What We Can All Learn from Paul Harvey

Harvey knew the space between two thoughts can be as powerful as the thoughts themselves.
Harvey knew the space between two thoughts can be as powerful as the thoughts themselves.

Silence is golden.  It earned Paul Harvey a $100 million dollar, ten year contract at age 82! This morning, the microphone is silent.  And Paul Harvey would have wanted it that way.

For more than 50 years, we were greeted by Paul Harvey’s rich baritone speaking voice that carried such authority:  “Hello, Americans!”,   he’d boom into the microphone.  “This is Paul Harvey! [pause] Stand by for news!”

And those damn pauses got us every time. We knew they were coming. But they were irrestible.

Harvey knew the space between two thoughts can be as powerful as the thoughts themselves.

But his genius, and his signature, were those pauses. Attention-getting in their simplicity, but so seductive in their promise.

Contrast that with the fast-talking, speed equal energy, over processed newscasts we are subjected to 24/7  and you can see why the world is a little less clear this morning.

You could not half -listen to Paul Harvey. He wouldn’t let you.  He set you up. [pause] made you wait [pause] drew you in  [pause] and by that time you couldn’t wait to hear “the rest of the story”.

We need Paul Harvey pauses.

Not only in our broadcasts, but in our very lives.  So today, pause, and listen. Before you respond to someone today, pause to consider what they’ve said.  Pause and listen for the sounds of nature, a karma or spiritual thought you may have missed.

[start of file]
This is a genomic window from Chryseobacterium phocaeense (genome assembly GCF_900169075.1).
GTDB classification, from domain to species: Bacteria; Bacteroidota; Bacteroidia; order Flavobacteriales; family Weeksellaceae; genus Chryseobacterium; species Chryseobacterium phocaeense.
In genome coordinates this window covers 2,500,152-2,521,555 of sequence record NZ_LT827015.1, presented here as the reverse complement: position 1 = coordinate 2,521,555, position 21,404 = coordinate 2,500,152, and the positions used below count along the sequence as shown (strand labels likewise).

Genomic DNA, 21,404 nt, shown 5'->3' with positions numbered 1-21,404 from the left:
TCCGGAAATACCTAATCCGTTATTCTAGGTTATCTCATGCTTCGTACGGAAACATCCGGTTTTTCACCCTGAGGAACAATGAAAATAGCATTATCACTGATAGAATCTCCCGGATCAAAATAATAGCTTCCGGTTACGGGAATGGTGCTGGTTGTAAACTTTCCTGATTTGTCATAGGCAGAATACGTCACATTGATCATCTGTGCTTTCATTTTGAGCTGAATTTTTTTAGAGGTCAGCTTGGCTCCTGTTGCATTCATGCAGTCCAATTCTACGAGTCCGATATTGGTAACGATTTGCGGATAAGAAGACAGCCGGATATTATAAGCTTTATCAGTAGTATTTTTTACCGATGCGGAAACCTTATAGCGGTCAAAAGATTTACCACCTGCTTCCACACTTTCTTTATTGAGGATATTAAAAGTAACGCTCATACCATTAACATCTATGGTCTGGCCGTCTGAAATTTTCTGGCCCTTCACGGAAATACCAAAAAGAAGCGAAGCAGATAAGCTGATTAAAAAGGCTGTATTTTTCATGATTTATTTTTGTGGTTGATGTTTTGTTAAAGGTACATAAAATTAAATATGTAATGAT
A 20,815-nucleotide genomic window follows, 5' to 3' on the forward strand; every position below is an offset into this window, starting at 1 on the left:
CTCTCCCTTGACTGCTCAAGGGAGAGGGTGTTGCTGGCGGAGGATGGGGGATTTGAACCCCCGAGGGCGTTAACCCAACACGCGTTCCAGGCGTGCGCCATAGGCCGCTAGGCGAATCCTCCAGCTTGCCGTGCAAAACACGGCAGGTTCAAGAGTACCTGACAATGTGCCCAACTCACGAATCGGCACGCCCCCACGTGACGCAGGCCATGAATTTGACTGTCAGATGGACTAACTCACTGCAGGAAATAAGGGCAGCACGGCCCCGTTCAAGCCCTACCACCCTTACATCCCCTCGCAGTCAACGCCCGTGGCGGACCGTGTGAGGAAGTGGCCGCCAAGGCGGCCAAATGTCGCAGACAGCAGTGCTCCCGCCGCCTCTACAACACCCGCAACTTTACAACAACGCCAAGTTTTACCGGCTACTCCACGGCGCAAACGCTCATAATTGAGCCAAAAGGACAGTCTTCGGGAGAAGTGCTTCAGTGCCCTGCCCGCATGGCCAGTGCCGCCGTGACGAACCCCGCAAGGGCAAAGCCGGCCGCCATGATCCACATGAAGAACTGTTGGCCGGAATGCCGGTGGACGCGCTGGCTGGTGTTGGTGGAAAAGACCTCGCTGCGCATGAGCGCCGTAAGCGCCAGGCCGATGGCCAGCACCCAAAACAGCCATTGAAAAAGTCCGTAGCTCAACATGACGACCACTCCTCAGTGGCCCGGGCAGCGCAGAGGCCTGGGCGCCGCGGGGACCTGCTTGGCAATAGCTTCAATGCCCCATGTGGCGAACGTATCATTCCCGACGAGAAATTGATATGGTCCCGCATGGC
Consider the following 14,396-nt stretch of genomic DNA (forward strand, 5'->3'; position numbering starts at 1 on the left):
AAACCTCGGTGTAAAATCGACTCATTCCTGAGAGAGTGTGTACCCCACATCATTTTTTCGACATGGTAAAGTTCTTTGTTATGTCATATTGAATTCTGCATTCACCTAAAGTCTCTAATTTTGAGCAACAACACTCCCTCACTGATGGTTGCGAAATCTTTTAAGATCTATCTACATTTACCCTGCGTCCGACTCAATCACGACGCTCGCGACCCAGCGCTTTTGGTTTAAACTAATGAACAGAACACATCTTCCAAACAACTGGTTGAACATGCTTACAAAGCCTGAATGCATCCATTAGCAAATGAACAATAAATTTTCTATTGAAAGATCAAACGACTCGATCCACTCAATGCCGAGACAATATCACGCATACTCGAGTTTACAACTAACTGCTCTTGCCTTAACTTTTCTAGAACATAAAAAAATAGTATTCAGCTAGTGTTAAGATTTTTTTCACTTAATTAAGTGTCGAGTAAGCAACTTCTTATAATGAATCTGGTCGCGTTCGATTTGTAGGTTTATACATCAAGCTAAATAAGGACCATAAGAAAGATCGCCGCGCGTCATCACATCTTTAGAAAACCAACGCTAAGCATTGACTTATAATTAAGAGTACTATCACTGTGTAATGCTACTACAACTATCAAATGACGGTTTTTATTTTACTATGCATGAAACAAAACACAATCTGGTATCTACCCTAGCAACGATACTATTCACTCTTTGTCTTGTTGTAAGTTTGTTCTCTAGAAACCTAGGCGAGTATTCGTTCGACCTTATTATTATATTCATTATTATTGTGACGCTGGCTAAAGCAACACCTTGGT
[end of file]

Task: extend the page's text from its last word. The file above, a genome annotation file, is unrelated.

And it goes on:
And, [pause] to remember the man who never left us without a [pause] and a “Good Day”.

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2 thoughts on “What We Can All Learn from Paul Harvey

  1. Maria Espisito, from LinkedIn Group “Those in Media” responds:
    “”Before you respond to someone today, pause to consider what they’ve said.” That one line sums up the biggest problem with most forms of communication – nobody is listening. Have you every watched the series of postings on a site like Twitter? Everybody is so busy trying to get noticed and retweeted, that they never respond to someone else’s tweets. Even in face-to-face communication, I have noticed an emerging trend of people talking over one another just so they don’t have to relinquish the floor. Even if they do stop, they don’t listen to what has been said before they start talking again. Have we gotten so hungry for that fifteen minutes of fame, that we have forgotten how to savor the pauses?”
    Maria Esposito

  2. I don’t know where you’re coming from. I listened to Paul Harvey and was repulsed. (Pause) Not only by the reactionary nature of his ideas, (pause) but by that crazy staccato delivery that left so much dead air that sometimes I thought his mike was intermittent!

    More to the point, are we so easily seduced by sizzle rather than steak that we applaud a “great” delivery without regard to what’s being delivered?

    I for one appreciate great oratory over mannered stylistic pauses, and I much more appreciate sensitive and intelligent and nuanced ideas over black-and-white simplistic thinking left over from the Neanderthal Ages of Wayback America.

    Sorry to burst your bubble.

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